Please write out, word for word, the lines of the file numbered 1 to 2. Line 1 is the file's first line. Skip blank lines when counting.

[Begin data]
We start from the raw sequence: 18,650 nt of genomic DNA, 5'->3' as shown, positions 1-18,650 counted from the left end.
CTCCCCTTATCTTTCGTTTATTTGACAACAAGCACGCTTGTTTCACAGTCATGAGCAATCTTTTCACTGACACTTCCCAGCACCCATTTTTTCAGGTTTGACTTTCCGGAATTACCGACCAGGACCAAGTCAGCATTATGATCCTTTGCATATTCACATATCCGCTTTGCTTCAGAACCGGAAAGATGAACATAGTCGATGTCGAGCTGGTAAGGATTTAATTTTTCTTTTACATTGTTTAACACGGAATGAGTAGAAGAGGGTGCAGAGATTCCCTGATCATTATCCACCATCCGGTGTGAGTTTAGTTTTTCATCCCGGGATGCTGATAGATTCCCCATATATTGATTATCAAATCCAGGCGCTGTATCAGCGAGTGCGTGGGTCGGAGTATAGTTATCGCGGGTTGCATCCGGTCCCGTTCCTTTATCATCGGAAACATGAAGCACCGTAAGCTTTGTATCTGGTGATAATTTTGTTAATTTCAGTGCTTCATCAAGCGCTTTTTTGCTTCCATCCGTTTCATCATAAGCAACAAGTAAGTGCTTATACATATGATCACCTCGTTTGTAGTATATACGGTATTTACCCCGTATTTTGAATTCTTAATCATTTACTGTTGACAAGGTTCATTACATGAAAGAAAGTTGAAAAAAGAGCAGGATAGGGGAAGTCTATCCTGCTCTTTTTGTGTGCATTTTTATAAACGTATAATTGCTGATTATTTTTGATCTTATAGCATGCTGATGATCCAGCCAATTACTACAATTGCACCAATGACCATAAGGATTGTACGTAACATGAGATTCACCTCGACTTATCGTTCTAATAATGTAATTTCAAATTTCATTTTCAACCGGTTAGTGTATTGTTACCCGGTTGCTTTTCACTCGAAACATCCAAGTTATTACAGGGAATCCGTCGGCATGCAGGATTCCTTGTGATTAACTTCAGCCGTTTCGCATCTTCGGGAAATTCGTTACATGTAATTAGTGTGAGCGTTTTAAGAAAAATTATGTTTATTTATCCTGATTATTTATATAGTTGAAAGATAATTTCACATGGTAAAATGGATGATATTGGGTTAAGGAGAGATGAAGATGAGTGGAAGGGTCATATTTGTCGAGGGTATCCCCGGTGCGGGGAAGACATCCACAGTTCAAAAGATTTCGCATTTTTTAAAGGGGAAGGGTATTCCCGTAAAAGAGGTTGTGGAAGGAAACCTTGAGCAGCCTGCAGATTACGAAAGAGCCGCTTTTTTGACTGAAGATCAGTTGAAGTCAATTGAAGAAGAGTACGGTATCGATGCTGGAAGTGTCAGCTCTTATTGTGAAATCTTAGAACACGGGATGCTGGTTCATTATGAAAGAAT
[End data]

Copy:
We start from the raw sequence: 18,650 nt of genomic DNA, 5'->3' as shown, positions 1-18,650 counted from the left end.
CTCCCCTTATCTTTCGTTTATTTGACAACAAGCACGCTTGTTTCACAGTCATGAGCAATCTTTTCACTGACACTTCCCAGCACCCATTTTTTCAGGTTTGACTTTCCGGAATTACCGACCAGGACCAAGTCAGCATTATGATCCTTTGCATATTCACATATCCGCTTTGCTTCAGAACCGGAAAGATGAACATAGTCGATGTCGAGCTGGTAAGGATTTAATTTTTCTTTTACATTGTTTAACACGGAATGAGTAGAAGAGGGTGCAGAGATTCCCTGATCATTATCCACCATCCGGTGTGAGTTTAGTTTTTCATCCCGGGATGCTGATAGATTCCCCATATATTGATTATCAAATCCAGGCGCTGTATCAGCGAGTGCGTGGGTCGGAGTATAGTTATCGCGGGTTGCATCCGGTCCCGTTCCTTTATCATCGGAAACATGAAGCACCGTAAGCTTTGTATCTGGTGATAATTTTGTTAATTTCAGTGCTTCATCAAGCGCTTTTTTGCTTCCATCCGTTTCATCATAAGCAACAAGTAAGTGCTTATACATATGATCACCTCGTTTGTAGTATATACGGTATTTACCCCGTATTTTGAATTCTTAATCATTTACTGTTGACAAGGTTCATTACATGAAAGAAAGTTGAAAAAAGAGCAGGATAGGGGAAGTCTATCCTGCTCTTTTTGTGTGCATTTTTATAAACGTATAATTGCTGATTATTTTTGATCTTATAGCATGCTGATGATCCAGCCAATTACTACAATTGCACCAATGACCATAAGGATTGTACGTAACATGAGATTCACCTCGACTTATCGTTCTAATAATGTAATTTCAAATTTCATTTTCAACCGGTTAGTGTATTGTTACCCGGTTGCTTTTCACTCGAAACATCCAAGTTATTACAGGGAATCCGTCGGCATGCAGGATTCCTTGTGATTAACTTCAGCCGTTTCGCATCTTCGGGAAATTCGTTACATGTAATTAGTGTGAGCGTTTTAAGAAAAATTATGTTTATTTATCCTGATTATTTATATAGTTGAAAGATAATTTCACATGGTAAAATGGATGATATTGGGTTAAGGAGAGATGAAGATGAGTGGAAGGGTCATATTTGTCGAGGGTATCCCCGGTGCGGGGAAGACATCCACAGTTCAAAAGATTTCGCATTTTTTAAAGGGGAAGGGTATTCCCGTAAAAGAGGTTGTGGAAGGAAACCTTGAGCAGCCTGCAGATTACGAAAGAGCCGCTTTTTTGACTGAAGATCAGTTGAAGTCAATTGAAGAAGAGTACGGTATCGATGCTGGAAGTGTCAGCTCTTATTGTGAAATCTTAGAACACGGGATGCTGGTTCATTATGAAAGAAT